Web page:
My first day on this job, I was amazed at it all.  I understood very little, just saw images, and movements and things, and felt the toxic gases, the heat, the violence.  For me I imagined how it would be when working on Mars.  I don’t know why I had this image.  If anything, it would be more like the conditions on the fiery hell of Venus.

A short time later my tour ended.  I really didn’t understand anything of what I had witnessed, just the spectacular show of what man could do.  But I was to learn more of it as that job I saw of the slag launderman was soon to be mine.  I was the green guy and it was time for me to get broken in.

Over the weeks and months I actually came to like that job.  The bosses stayed far away.  They left you alone if you didn’t screw up and the production kept moving.  They didn’t like hanging around those particularly nasty places anyway.   And there was a certain respect that came with the job, as low as it was in the hierarchy.  One of the earned unspoken perks of the job was if you did it well, and were back in plenty of time for the next ‘pouring’, you could leave your post, wander around.  Sometimes I checked with the furnace and crane operators and they gave me a good estimate of how much free time I had, and over time, I got to know the general process better so I could independently work out how much time.  So I’d occasionally go for a long walk, confident that I was a man, capable of not only surviving, but doing well in those violent circumstances.  I could work with it, adapt, add my own touches.  It was a romantic type of job for me.  Man against the bare elements, those primitive forces, yet obliged to work with them to move them in the directions he desired, he needed.  And that earned me the right to walk where I pleased.  (In today’s rigid interpretations of one’s place, I suspect that ‘luxury’ would be significantly much rarer.)  One favourite spot after a particularly hard bout was sitting down, back against a tall chimney in an open space, cracking open a cold orange crush and taking the first long drag of my freshly rolled cigarette.  I could feel the sweat evaporating and take a quiet even humble moment of pride, thinking I had done a good job.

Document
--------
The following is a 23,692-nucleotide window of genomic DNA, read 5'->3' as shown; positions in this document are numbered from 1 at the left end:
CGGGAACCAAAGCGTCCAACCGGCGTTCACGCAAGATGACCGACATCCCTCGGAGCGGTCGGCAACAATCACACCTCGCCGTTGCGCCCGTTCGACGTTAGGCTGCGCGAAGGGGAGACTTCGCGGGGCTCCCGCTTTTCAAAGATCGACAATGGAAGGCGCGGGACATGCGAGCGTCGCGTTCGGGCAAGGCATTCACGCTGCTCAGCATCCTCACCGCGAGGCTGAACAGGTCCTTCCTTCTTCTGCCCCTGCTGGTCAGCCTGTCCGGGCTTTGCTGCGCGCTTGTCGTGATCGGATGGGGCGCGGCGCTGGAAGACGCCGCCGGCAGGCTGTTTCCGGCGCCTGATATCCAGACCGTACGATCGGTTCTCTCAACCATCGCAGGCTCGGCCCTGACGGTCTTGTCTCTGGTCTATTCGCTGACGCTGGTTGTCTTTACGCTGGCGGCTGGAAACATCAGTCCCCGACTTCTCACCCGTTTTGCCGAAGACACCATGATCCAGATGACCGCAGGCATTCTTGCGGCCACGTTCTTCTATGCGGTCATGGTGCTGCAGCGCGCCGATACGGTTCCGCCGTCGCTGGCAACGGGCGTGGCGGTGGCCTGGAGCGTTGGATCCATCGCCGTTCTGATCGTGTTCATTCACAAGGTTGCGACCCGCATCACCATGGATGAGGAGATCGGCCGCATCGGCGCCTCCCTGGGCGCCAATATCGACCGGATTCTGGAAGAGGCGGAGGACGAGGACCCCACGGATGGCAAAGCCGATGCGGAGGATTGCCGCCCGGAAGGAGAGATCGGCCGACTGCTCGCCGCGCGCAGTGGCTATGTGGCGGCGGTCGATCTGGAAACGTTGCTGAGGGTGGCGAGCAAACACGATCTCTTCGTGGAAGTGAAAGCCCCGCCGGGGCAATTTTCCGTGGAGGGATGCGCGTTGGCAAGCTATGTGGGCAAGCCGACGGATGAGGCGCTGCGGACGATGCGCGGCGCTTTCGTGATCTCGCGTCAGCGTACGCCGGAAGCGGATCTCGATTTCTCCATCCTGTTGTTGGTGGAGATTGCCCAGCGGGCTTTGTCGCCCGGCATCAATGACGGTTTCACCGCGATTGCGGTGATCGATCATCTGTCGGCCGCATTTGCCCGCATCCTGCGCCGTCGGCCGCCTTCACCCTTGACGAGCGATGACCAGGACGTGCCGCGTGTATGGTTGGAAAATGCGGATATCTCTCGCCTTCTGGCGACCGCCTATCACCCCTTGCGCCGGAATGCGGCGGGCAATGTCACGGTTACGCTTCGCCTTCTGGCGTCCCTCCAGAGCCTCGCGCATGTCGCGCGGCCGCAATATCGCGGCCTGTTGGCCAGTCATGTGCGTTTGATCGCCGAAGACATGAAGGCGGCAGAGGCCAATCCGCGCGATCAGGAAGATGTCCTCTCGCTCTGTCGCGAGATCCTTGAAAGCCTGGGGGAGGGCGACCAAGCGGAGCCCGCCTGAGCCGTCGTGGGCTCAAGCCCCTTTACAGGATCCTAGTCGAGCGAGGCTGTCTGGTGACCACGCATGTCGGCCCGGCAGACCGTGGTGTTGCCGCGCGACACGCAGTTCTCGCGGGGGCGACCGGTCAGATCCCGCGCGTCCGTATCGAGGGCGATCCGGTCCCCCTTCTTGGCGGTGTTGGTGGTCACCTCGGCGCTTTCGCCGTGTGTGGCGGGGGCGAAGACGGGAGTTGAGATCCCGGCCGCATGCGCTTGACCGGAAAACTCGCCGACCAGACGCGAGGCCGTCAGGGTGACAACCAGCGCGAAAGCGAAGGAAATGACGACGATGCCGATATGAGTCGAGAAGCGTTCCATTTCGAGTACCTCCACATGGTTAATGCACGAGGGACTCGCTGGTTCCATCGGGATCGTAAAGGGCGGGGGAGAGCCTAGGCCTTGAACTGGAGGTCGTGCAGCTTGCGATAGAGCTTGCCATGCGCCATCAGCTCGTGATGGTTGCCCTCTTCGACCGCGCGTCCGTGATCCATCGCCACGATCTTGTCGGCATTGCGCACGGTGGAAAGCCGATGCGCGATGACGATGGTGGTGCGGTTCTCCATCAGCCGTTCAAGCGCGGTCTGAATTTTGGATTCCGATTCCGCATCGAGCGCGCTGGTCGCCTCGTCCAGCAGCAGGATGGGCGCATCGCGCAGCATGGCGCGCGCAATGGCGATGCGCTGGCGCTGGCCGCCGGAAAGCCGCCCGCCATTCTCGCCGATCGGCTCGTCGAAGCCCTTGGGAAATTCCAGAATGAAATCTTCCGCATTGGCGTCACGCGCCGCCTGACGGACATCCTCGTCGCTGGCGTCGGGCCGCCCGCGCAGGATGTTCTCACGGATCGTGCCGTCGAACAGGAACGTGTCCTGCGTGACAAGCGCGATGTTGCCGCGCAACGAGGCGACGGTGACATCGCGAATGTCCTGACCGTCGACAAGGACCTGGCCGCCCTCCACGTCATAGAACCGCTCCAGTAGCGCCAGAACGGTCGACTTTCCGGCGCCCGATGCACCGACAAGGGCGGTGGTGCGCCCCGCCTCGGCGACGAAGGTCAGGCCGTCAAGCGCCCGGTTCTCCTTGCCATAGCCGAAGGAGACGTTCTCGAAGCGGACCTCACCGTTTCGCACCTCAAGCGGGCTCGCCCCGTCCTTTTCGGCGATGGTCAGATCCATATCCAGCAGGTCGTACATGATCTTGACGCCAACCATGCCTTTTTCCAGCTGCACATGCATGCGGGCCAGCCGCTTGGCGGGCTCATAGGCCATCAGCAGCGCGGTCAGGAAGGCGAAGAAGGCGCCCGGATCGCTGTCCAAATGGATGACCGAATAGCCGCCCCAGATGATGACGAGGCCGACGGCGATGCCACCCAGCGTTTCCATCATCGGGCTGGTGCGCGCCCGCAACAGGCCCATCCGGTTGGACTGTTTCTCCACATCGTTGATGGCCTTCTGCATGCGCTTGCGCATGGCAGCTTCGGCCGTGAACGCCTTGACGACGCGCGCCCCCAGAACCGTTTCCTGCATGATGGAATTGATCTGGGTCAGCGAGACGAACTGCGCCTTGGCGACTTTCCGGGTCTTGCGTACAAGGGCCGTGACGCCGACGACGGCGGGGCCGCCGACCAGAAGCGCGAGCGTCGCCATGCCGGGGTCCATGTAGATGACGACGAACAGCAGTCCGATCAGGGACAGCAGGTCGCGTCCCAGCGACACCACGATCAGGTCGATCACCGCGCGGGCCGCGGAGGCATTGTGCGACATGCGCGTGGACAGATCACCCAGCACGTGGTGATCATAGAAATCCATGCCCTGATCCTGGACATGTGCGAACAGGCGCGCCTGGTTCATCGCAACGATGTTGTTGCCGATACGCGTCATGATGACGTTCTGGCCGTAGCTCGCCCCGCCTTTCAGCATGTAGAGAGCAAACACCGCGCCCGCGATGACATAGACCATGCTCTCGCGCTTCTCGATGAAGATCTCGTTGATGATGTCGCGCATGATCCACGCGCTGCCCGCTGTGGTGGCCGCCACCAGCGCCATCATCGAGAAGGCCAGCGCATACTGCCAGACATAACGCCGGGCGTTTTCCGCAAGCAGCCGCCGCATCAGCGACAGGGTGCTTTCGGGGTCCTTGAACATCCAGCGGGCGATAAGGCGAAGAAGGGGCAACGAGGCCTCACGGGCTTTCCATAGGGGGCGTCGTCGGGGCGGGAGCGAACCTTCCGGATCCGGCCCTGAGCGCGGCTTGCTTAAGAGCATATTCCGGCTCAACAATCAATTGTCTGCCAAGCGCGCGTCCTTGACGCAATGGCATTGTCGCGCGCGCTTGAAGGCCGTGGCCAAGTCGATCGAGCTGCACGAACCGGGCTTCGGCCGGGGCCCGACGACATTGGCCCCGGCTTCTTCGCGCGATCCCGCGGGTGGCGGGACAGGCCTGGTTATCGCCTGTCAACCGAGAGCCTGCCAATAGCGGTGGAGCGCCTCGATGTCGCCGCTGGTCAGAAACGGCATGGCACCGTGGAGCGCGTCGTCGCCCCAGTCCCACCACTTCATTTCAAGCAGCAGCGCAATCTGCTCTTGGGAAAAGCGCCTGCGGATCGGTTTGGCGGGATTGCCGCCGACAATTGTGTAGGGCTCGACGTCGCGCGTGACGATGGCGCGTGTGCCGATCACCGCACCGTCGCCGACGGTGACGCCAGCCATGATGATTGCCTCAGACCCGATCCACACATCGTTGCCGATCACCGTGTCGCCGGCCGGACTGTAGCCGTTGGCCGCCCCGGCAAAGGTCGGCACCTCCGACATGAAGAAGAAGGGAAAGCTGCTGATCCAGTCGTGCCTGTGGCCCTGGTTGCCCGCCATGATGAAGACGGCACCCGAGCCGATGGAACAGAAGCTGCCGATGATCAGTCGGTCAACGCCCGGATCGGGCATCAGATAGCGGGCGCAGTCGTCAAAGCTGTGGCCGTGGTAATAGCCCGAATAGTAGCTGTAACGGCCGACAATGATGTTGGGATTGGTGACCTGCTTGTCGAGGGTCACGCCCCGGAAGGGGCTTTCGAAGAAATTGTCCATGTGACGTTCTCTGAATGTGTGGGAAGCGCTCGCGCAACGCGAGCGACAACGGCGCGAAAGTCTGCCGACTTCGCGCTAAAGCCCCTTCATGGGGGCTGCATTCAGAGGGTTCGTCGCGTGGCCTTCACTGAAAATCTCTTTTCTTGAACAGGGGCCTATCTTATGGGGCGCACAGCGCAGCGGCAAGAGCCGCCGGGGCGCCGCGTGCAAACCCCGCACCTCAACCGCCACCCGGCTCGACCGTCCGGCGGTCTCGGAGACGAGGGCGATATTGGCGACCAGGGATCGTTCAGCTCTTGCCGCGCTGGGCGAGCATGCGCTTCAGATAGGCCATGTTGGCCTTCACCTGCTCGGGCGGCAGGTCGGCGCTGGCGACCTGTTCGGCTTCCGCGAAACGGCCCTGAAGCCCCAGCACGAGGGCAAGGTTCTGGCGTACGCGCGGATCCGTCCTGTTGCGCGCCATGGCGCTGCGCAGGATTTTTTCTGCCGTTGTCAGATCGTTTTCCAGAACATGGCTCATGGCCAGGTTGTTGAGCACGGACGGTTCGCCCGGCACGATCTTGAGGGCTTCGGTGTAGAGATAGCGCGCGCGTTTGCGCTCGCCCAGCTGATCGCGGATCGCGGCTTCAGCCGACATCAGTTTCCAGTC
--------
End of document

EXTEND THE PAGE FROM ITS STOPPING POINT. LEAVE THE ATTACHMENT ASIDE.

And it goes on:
A moment of well-deserved peace before re-entering Hell.


I may have romanticized it all somewhat but it’s all true.  Every word of it.  Living through an extended set of intense experiences, good or bad or mixed, brings the journeyer to a set of perspectives one doesn’t always encounter.  There is a peace of mind, a way of looking at things you come to, knowing that you can face almost anything.  It’s not completely true, of course, and that feeling can slip away from you, but it’s good to recognize that you had at least known what it was like.